% This is a block comment; it applies to the code in the next
	% section (up to the next blank line, or the next block comment).

If a particular line or two needs explanation, a "line" comment
	% This is a "line" comment; it applies to the next line or two
	% of code
or an "inline" comment
	blahblah	% This is an "inline" comment
should be used.


Modules should generally be arranged so that their procedures, types, insts etc. are listed in top-down order, not bottom-up.

Code should be grouped into bunches of related predicates, functions, etc., and sections of code that are conceptually separate should be separated with dashed lines:

Ideally such sections should be identified by "section heading" comments identifying the contents of the section, optionally followed by a more detailed description. These should be laid out like this:
% Section title.

% Detailed description of the contents of the section and/or
% general comments about the contents of the section.
% This part may go one for several lines.
% It can even contain several paragraphs.

The actual code starts here.
For example
% Exception handling.

% This section contains all the code that deals with throwing or catching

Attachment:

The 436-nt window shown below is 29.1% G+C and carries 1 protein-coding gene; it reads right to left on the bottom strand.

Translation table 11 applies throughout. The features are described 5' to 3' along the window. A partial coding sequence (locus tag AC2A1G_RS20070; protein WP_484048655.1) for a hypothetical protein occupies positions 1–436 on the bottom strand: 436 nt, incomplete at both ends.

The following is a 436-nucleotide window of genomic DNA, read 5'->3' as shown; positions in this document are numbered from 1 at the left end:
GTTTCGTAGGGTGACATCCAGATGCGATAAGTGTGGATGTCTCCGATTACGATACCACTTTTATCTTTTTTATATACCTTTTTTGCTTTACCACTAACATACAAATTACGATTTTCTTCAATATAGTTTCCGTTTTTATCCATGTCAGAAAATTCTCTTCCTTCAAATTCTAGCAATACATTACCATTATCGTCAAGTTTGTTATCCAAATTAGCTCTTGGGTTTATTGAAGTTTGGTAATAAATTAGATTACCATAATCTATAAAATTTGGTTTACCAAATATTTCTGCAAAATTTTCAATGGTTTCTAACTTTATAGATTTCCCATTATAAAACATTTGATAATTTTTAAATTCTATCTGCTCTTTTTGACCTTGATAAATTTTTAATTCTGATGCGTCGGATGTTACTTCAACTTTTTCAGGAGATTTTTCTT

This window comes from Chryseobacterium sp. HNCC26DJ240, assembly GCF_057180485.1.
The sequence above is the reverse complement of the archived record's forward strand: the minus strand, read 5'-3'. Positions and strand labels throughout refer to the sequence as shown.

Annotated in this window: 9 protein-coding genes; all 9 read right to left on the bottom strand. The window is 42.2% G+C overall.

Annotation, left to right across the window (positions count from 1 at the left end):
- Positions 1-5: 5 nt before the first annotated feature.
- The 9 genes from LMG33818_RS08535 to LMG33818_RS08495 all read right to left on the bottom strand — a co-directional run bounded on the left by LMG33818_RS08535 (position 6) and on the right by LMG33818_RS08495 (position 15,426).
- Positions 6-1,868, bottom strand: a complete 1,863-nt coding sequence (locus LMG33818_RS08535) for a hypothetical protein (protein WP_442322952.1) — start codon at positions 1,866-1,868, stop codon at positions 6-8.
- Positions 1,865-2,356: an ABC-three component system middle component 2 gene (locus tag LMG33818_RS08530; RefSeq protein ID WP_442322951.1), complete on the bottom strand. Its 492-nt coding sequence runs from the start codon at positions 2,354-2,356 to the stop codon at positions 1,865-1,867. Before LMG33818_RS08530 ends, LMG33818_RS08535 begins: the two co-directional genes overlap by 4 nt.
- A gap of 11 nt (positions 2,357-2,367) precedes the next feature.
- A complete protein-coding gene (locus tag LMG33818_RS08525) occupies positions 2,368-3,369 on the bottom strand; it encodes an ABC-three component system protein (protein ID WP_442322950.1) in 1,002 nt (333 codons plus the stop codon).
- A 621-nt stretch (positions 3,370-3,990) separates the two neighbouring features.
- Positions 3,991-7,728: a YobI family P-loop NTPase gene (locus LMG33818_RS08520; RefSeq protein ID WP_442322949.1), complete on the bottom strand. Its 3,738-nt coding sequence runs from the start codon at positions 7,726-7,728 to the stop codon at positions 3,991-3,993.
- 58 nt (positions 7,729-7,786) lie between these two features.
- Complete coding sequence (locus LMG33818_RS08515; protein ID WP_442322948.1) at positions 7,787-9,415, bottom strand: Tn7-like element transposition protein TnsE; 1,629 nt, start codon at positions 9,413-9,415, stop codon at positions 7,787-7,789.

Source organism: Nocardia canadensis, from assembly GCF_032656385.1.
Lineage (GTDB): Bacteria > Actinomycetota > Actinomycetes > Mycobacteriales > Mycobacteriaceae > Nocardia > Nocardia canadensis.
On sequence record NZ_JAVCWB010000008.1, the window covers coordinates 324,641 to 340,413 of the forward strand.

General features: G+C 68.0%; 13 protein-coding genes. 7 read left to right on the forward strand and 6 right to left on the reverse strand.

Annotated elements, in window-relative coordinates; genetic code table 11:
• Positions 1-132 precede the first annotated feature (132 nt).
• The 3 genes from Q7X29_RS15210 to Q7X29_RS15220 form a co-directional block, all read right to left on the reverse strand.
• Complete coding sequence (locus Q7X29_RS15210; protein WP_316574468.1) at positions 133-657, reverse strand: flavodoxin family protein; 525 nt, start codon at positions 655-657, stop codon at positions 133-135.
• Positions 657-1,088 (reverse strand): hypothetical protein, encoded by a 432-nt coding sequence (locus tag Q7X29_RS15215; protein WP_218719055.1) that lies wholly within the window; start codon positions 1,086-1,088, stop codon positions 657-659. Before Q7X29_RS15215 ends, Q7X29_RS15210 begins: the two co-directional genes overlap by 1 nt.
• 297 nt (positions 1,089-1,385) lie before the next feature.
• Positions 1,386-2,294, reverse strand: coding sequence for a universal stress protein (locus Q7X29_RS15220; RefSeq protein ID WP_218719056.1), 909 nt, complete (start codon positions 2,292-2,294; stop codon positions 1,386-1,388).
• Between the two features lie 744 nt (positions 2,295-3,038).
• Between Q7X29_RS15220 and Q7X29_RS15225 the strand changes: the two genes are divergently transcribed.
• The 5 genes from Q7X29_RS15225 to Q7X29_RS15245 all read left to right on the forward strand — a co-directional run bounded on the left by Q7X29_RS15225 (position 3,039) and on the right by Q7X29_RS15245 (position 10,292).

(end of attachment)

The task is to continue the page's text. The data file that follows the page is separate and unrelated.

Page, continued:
% exceptions, including saving and restoring the virtual machine registers
% if necessary.
% Note that we need to take care to ensure that this code is thread-safe!

:- type foo ---> ...
Double dashed lines, i.e.
can also be used to indicate divisions into major sections. Note that these dividing lines should not exceed the 79 character limit (see above). The tools/stdlines script will standardize the lengths of these dashed lines.

Module imports

Each group of :- import_module items should list only one module per line, since this makes it much easier to read diffs that change the set of imported modules. In the compiler, when e.g. an interface section imports modules from both the compiler and the standard library, there should be two groups of imports, the imports from the compiler first and then the ones from the library. For the purposes of this rule, consider the modules of mdbcomp to belong to the compiler.

Each group of import_module items should be sorted, since this makes it easier to detect duplicate imports and missing imports. It also groups together the imported modules from the same package. There should be no blank lines between the imports of modules from different packages, since they would make it harder to resort the group with a single editor command.

Standard library predicates

The descriptive comment for any predicate or function that occurs in the interface of a standard library module must be positioned above the predicate or function declaration. It should be formatted as in the following example:
		% foo(Arg1, Arg2, Result, !Acc),
        % Returns the foo of Arg1 and Arg2, while updating !Acc by ...